The knock-on effect from Brexit, travel issues with airlines and trains and the cost of living will have a knock on effect with the international student market. On the flip side, the strength of the dollar will help increase visits making the UK a more attractive destination for US students. There will be a demand for new and unique experiences that are both educational and fun, so an excellent opportunity to experiment with new ideas
Tell us a bit about your role and how it supports the business?
My role as Travel Trade Sales Manager at the National Gallery is to develop and launch new products geared predominately towards the international and group market. We will be losing our daytime spaces next year due to the redevelopment of the Sainsbury Wing as we head towards the NG200 where we celebrate our Bicentenary. We require a new revenue stream to fill the gap and that’s where trade and groups come in!
What has been your career highlight to date?
Launching paid for guided tours inside the National Gallery was most certainly a highlight! A lot of thought had to go into setting these tours up to ensure that we were delivering a top class product for our guests.
What is the best piece of advice you have ever been given?
The three P’s! Planning prevents problems.
If you were not working in this sector what other industry would you have pursued a career in?
Before I fell into the wonderful world of tourism my biggest love was theatre! I think if things had gone another way that’s where I would have ended up. I used to live and breathe it. I still enjoy going to the theatre but feel like I am on the right side of the stage!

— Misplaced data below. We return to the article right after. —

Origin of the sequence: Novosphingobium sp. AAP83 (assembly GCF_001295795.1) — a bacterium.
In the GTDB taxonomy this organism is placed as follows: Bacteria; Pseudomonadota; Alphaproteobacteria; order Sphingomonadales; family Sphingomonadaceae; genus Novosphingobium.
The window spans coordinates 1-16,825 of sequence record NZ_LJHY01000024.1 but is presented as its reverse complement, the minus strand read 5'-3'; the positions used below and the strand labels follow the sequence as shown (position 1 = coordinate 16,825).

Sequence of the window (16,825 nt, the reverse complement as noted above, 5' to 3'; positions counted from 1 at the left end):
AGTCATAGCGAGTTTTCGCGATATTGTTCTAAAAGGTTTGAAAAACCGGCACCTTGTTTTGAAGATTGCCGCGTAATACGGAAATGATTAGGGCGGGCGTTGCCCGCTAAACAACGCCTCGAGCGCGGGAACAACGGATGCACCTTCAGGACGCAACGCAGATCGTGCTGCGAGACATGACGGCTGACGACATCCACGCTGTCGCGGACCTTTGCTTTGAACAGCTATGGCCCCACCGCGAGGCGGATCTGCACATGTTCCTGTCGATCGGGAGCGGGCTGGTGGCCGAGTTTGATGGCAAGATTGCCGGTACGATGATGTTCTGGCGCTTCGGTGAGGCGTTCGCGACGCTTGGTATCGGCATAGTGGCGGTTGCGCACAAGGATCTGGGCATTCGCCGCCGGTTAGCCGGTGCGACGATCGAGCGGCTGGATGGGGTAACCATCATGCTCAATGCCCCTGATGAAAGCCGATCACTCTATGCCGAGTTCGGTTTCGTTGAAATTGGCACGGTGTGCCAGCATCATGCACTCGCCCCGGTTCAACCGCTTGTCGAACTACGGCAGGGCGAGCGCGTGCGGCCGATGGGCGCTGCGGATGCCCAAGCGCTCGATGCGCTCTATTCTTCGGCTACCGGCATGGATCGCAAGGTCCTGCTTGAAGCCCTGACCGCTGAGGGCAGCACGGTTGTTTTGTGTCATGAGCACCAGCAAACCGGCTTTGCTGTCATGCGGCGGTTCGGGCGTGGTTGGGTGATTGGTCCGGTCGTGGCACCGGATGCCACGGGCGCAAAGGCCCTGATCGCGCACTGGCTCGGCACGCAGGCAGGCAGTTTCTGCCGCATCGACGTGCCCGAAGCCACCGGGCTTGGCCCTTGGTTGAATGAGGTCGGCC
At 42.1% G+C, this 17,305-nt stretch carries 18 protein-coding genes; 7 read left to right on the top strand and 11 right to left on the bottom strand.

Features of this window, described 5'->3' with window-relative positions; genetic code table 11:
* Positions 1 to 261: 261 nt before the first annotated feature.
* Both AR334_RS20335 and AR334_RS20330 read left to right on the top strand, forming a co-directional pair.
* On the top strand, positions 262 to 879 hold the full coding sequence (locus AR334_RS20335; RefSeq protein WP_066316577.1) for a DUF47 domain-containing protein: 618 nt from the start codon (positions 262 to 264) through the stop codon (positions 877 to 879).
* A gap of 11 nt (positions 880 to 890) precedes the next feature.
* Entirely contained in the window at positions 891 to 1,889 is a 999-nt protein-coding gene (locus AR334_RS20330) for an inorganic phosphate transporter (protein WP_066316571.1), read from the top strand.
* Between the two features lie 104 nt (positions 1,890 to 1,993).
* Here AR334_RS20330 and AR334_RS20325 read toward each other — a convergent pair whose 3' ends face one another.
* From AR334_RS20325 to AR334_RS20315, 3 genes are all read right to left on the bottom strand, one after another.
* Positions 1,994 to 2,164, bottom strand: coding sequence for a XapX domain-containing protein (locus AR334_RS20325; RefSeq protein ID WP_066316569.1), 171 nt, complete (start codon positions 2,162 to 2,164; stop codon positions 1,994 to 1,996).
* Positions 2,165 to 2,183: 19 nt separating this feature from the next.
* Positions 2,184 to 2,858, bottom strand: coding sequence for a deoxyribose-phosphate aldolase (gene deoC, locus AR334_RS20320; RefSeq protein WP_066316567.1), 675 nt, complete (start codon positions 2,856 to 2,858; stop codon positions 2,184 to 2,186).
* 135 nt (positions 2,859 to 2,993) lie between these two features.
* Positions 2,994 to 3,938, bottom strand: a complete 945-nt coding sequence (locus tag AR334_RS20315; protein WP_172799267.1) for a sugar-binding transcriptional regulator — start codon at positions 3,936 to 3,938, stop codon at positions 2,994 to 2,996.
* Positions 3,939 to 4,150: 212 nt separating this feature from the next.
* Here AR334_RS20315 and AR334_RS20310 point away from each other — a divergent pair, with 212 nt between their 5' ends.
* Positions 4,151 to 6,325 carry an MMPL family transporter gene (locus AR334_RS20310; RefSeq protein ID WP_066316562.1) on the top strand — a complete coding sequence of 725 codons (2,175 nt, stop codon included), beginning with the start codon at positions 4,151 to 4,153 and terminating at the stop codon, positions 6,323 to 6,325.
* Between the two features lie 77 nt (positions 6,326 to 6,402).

What is coming up for your company in the next 12/18 months?
The next 12 months are very exciting for us as we have now got our products up and running which include talks, tours and out of hours experiences! The Travel Trade team will now start to be proactive, attending trade shows, missions and pushing visibility of the products we have launched. We have some exciting exhibitions lined up including Lucian Freud, Turner on Tour, After Impressionism and Frans House.
Tell us one thing about your business that others might not already know
The Gallery has always had a Keeper – they would be in charge of looking after the building and the paintings. In the past, Keepers would live in apartments inside the Gallery. One keeper, Ralph Nicholson Wornum, lived here for over 20 years, along with his 14 children! His huge white beard led locals to affectionately call him “Old Snowball”.
As an association what one thing do you think we have done that has made a real difference to you as a business?
Connected us to some key buyers through the workshops which have converted to sales
In your opinion, what are the biggest challenges, threats and opportunities for youth, student and educational travel in the next few years?
The knock-on effect from Brexit, travel issues with airlines and trains and the cost of living will have a knock on effect with the international student market. On the flip side, the strength of the dollar will help increase visits making the UK a more attractive destination for US students. There will be a demand for new and unique experiences that are both educational and fun, so an excellent opportunity to experiment with new ideas. The National Gallery is a treasure and although free of charge to enter we want to push our paid for products such as the tours to enhance their visits, hear wonderful stories and leave the building having had a great experience rather than just walking through.
Find out more about BETA member The National Gallery here
Published 01 January 2023